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Editorial comment - 2002 Vol 6.1

Mental maps of urban morphology

Members of ISUF's discussion list will know that Webmaster Elwin Koster has invited them to list the ten publications they consider provide the best introduction to urban morphology. In view of the sizable number of countries and disciplines to which members belong, it will come as no surprise if the lists vary a good deal, and publications little known in some parts of the world may well come to light. Unfortunately the generally low response rate to requests for such information limits the usefulness of the results. At a guess, mental maps of urban morphology as a field of knowledge are unlikely to be transformed by this exchange of bibliographies, even in the case of members who are quite new to research in the field.

As in any branch of knowledge, attempts to identify a core literature can benefit from a variety of bibliographical aids. Among the more useful, as far as research publications are concerned, are citation indexes. Curiously, the quest for the ten best introductory publications in urban morphology has coincided with the decision by the Institute for Scientific Information (ISI) to include Urban Morphology in the Arts & Humanities Citation Index and Current Contents: Arts & Humanities. Inclusion in these publications will enhance awareness of the contents of Urban Morphology and hence the probability of their citation. It will increase the ease with which bibliographical information on urban morphology can be compiled, since all citations appearing in Urban Morphology will in future be included in the ISI's data. If, for example, one wished to discover, from the ISI's databases, the articles citing the publications suggested by members of the discussion list, included among them in future will be any published in Urban Morphology. It will also make it easier to identify linkages between authors: it might even help us clarify whether there really is a French school of urban morphology!

However, it is important, perhaps particu-larly so in an era of large, sometimes indiscriminately used on-line databases, not to assume that the existence of a citation is in some way the attribution of profundity to what is cited. Many factors affect the number of citations that a publication receives, not least the selection of publications (usually journals) on which the database draws and the popularity of particular research fields. Remarkable though the ISI's citation indexes are as vehicles for bibliographical exploration, the fact that they draw their citations largely from journals published in English is clearly a drawback in a field such as urban morphology in which a large proportion of the literature is in other languages, much of it in books.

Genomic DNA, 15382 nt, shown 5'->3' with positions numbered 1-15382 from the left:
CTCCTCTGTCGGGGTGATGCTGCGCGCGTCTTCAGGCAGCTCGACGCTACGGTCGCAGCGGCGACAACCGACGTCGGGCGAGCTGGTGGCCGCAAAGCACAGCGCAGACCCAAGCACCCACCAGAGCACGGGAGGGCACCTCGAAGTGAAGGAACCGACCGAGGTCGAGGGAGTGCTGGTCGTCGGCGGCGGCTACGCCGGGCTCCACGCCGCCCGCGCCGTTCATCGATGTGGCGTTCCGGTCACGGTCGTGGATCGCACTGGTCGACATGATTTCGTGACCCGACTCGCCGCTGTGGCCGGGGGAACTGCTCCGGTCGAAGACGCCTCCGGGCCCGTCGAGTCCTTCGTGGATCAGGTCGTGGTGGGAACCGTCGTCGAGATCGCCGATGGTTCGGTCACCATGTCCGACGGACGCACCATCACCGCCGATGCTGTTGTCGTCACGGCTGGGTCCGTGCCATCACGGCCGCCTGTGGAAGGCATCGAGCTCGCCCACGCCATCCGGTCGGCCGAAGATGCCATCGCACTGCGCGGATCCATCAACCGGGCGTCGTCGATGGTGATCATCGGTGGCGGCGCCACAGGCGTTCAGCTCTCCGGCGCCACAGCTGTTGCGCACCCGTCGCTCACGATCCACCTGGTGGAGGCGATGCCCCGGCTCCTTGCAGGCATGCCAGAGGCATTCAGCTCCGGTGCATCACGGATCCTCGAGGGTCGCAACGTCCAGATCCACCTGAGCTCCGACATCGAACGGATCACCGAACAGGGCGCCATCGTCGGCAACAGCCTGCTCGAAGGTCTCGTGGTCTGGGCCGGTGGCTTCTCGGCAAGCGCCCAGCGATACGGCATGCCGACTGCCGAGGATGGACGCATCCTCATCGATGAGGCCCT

Excursions into the ISI's databases can be salutary, particularly if time is taken to explore behind crude numbers of citations, or `hits' as the ISI calls them, to consider, for example, the context in which citations are made. Contributions acknowledged for their originality may be less cited than commentaries spanning a broad field. Furthermore, it should not be taken for granted that a cited publication is actually well understood by those citing it, as some have discovered when they have checked the way in which particular publications have been used by those citing them.1 The citations of the publications of Gianfranco Caniggia and M.R.G. Conzen have been numerous in recent years, many of them in Urban Morphology, but how many of those citing them have a good understanding of their contents? It is one thing to doff one's cap, by adding a citation, and another, of course, to be sufficiently knowledgeable about the work in question to draw upon it reliably in one's own work.

While citations provide a fascinating web of linkages of which all of us, mainly through our writings, are a part, they are means not ends. How much more chal-lenging it is to tackle the issues that arise when we seek to explore the conceptual relationships between major contributions to our field. I venture to suggest that in the case of the publications of Caniggia and Conzen this is one of the main challenges for urban morphologists in the first decade of this century. Meeting it is unlikely to be aided much by citation analysis. But work at that cutting edge and others, and indeed within areas distant from the frontiers of research, can benefit indirectly in a myriad ways from improved bibliographical tools. And the increased opportunities these provide need to be exploited to the full in clarifying, refining and redefining our mental maps of urban morphological knowledge.

Note

  1. Whitehand, J.W.R. (1987) 'What's in a citation?', Area 19, 170-1.

J.W.R. Whitehand